Take the soil-building method called “dark earth” or “terra preta,” which involves mixing organic materials with the earth to create more fertile soil rich in carbon. Among the many potential benefits, writes Suzuki, the enhanced soil can “produce higher yields, helps retain water and prevents erosion.” In addition, said Dawit Solomon, the lead author of a Cornell University study that investigated this method, the creation of terra preta could “become an important component of the global climate-smart agricultural management strategy to achieve food security.”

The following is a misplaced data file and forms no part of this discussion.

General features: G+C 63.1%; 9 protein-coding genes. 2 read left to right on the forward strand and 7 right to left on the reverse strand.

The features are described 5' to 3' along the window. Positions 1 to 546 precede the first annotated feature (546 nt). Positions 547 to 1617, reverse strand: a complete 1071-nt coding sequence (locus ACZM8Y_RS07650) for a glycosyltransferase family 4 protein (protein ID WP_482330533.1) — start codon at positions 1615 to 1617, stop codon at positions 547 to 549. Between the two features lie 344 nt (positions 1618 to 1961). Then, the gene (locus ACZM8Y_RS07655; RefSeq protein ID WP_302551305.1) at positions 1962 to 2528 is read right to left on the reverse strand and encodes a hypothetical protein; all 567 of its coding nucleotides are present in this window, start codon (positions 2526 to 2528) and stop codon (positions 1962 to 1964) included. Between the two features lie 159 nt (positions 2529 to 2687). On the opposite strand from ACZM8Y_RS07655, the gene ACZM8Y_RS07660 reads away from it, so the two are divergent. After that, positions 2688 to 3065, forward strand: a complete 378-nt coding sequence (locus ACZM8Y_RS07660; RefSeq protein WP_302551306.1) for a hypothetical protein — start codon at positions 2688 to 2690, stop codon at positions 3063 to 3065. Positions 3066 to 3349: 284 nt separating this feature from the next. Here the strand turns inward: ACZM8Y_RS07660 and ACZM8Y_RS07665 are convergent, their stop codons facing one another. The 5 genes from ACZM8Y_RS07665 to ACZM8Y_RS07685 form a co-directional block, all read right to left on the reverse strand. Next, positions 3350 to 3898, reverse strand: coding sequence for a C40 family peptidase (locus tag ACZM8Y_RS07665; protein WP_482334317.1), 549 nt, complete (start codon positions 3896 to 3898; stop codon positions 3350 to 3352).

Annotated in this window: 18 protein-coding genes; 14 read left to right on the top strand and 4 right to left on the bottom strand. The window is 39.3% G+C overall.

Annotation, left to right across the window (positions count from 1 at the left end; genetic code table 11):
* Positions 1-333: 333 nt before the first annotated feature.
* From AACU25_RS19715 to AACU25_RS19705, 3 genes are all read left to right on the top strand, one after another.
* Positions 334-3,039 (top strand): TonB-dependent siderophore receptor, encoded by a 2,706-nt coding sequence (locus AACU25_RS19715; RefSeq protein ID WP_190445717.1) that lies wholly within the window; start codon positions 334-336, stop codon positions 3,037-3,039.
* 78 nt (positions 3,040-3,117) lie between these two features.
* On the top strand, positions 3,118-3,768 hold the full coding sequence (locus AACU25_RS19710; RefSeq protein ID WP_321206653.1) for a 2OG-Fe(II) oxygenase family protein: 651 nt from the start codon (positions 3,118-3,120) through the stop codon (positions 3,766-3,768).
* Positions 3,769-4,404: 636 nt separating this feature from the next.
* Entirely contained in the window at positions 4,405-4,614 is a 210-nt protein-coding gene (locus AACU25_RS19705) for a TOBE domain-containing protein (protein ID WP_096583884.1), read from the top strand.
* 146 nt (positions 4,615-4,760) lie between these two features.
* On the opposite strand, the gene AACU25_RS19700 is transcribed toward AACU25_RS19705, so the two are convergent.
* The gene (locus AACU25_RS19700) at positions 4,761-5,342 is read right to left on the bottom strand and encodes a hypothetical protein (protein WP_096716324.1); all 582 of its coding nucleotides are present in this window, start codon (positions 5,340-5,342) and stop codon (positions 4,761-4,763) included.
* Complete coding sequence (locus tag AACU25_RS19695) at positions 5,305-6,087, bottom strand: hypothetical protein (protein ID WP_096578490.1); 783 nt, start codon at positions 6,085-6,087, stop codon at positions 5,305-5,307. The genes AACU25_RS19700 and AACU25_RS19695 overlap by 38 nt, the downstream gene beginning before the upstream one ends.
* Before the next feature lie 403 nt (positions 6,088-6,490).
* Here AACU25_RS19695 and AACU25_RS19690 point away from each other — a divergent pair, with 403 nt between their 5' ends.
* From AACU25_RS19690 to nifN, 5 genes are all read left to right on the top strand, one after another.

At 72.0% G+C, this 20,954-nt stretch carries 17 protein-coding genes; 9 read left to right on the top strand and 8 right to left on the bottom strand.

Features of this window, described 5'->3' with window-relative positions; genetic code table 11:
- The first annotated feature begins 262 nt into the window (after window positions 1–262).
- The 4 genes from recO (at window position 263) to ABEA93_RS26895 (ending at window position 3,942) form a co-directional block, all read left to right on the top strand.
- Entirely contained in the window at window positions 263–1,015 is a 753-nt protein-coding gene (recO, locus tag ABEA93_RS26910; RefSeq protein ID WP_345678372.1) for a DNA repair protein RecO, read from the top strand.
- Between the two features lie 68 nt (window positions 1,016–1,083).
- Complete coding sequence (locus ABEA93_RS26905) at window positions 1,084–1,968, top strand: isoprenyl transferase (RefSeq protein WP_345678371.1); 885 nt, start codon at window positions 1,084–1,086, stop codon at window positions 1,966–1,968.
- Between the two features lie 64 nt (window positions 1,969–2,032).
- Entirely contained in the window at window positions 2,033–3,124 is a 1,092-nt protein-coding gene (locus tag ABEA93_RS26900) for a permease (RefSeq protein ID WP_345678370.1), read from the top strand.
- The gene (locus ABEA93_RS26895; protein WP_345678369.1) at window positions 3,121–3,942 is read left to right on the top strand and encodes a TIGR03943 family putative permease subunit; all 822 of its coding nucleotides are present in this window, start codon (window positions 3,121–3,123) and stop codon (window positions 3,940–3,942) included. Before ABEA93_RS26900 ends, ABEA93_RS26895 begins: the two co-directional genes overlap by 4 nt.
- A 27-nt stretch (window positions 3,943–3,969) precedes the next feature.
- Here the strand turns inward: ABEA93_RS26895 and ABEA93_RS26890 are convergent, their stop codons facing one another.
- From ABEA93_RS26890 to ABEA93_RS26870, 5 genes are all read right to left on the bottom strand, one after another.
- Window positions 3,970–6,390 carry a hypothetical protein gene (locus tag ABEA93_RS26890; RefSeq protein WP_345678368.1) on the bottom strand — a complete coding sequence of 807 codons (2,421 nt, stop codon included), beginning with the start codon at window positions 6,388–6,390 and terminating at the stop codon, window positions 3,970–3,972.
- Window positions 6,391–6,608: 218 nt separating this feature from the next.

“If we make the choices that are staring us in the face, the fact is that a solution to climate change is already here. It's called sustainable energy policy,” said Secretary John Kerry in a 2015 speech delivered in India. “By moving toward a clean energy base,” Kerry continued, “we can create jobs, save lives, reduce damage caused by climate change, and make a profit at the same time.”

While it might take some time for Kerry’s words to be transformed into action (at least as long as climate denier-in-chief Donald Trump is in charge), his solution is already in effect across the globe. The moon shot for a renewable energy future is upon us.

Watch Sir Richard Branson calling the threat of climate change “one of the great opportunities for this world”: